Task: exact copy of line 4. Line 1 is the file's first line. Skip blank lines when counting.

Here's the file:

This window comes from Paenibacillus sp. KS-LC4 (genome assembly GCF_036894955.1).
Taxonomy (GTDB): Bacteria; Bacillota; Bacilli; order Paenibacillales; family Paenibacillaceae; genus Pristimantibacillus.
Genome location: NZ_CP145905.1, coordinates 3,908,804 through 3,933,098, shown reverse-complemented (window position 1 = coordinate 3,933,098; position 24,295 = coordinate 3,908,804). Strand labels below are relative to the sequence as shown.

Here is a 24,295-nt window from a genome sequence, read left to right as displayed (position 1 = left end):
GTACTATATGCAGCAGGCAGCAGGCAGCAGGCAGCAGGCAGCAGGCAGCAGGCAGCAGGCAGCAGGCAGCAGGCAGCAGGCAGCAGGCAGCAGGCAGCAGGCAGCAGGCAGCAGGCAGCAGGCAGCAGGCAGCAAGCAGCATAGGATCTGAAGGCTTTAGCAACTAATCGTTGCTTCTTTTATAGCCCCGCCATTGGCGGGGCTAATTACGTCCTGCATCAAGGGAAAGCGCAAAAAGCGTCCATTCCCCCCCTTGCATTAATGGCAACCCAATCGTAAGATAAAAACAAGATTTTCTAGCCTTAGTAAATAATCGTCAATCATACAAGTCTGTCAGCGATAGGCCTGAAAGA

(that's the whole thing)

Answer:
Here is a 24,295-nt window from a genome sequence, read left to right as displayed (position 1 = left end):